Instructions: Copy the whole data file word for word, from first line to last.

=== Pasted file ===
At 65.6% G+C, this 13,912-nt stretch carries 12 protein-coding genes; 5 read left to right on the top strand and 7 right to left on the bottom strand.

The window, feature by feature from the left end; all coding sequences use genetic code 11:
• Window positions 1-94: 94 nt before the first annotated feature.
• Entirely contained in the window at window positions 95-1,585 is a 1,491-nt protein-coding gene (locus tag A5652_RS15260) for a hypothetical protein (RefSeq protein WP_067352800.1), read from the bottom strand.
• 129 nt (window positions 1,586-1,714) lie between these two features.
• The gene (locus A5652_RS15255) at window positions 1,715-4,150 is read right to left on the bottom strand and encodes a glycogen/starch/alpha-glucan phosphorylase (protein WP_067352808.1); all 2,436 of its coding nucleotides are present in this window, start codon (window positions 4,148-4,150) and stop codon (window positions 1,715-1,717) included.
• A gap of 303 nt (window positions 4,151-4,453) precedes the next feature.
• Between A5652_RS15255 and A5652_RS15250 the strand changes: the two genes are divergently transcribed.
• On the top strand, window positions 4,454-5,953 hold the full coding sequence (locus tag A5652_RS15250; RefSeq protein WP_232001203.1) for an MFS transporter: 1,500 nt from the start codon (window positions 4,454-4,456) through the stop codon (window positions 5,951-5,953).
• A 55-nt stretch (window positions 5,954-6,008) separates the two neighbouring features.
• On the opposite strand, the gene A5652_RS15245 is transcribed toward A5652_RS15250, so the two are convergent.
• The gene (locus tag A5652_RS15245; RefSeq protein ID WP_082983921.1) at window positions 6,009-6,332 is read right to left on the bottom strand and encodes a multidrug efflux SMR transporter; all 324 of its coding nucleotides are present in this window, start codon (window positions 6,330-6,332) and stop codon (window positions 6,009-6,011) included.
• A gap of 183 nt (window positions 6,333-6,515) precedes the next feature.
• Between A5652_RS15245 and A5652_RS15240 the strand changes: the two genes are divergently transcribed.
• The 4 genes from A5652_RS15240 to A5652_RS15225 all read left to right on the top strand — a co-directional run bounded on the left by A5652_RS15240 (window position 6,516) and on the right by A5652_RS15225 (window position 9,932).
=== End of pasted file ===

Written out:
At 65.6% G+C, this 13,912-nt stretch carries 12 protein-coding genes; 5 read left to right on the top strand and 7 right to left on the bottom strand.

The window, feature by feature from the left end; all coding sequences use genetic code 11:
• Window positions 1-94: 94 nt before the first annotated feature.
• Entirely contained in the window at window positions 95-1,585 is a 1,491-nt protein-coding gene (locus tag A5652_RS15260) for a hypothetical protein (RefSeq protein WP_067352800.1), read from the bottom strand.
• 129 nt (window positions 1,586-1,714) lie between these two features.
• The gene (locus A5652_RS15255) at window positions 1,715-4,150 is read right to left on the bottom strand and encodes a glycogen/starch/alpha-glucan phosphorylase (protein WP_067352808.1); all 2,436 of its coding nucleotides are present in this window, start codon (window positions 4,148-4,150) and stop codon (window positions 1,715-1,717) included.
• A gap of 303 nt (window positions 4,151-4,453) precedes the next feature.
• Between A5652_RS15255 and A5652_RS15250 the strand changes: the two genes are divergently transcribed.
• On the top strand, window positions 4,454-5,953 hold the full coding sequence (locus tag A5652_RS15250; RefSeq protein WP_232001203.1) for an MFS transporter: 1,500 nt from the start codon (window positions 4,454-4,456) through the stop codon (window positions 5,951-5,953).
• A 55-nt stretch (window positions 5,954-6,008) separates the two neighbouring features.
• On the opposite strand, the gene A5652_RS15245 is transcribed toward A5652_RS15250, so the two are convergent.
• The gene (locus tag A5652_RS15245; RefSeq protein ID WP_082983921.1) at window positions 6,009-6,332 is read right to left on the bottom strand and encodes a multidrug efflux SMR transporter; all 324 of its coding nucleotides are present in this window, start codon (window positions 6,330-6,332) and stop codon (window positions 6,009-6,011) included.
• A gap of 183 nt (window positions 6,333-6,515) precedes the next feature.
• Between A5652_RS15245 and A5652_RS15240 the strand changes: the two genes are divergently transcribed.
• The 4 genes from A5652_RS15240 to A5652_RS15225 all read left to right on the top strand — a co-directional run bounded on the left by A5652_RS15240 (window position 6,516) and on the right by A5652_RS15225 (window position 9,932).